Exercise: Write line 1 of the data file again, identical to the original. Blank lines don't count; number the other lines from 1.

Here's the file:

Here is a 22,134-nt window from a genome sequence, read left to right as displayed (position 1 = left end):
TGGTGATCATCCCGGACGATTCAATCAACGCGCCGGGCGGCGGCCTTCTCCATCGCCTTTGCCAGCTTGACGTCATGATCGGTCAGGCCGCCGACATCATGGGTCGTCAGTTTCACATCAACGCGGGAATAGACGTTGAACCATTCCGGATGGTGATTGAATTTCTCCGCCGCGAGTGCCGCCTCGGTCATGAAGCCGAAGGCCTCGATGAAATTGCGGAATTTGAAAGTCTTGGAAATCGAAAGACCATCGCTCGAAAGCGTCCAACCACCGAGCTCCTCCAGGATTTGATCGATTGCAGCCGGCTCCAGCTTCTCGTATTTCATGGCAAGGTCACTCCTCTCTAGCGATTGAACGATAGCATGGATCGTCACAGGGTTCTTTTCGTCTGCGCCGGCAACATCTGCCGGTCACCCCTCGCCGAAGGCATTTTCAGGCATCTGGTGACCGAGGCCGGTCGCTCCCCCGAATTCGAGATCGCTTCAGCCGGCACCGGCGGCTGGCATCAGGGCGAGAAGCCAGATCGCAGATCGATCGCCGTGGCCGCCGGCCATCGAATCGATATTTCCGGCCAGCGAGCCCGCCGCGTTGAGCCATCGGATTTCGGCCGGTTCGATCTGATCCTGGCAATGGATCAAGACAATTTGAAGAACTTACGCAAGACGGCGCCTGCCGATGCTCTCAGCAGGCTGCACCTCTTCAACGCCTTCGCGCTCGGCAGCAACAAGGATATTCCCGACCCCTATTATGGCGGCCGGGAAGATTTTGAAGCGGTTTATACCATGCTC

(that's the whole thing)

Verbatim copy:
Here is a 22,134-nt window from a genome sequence, read left to right as displayed (position 1 = left end):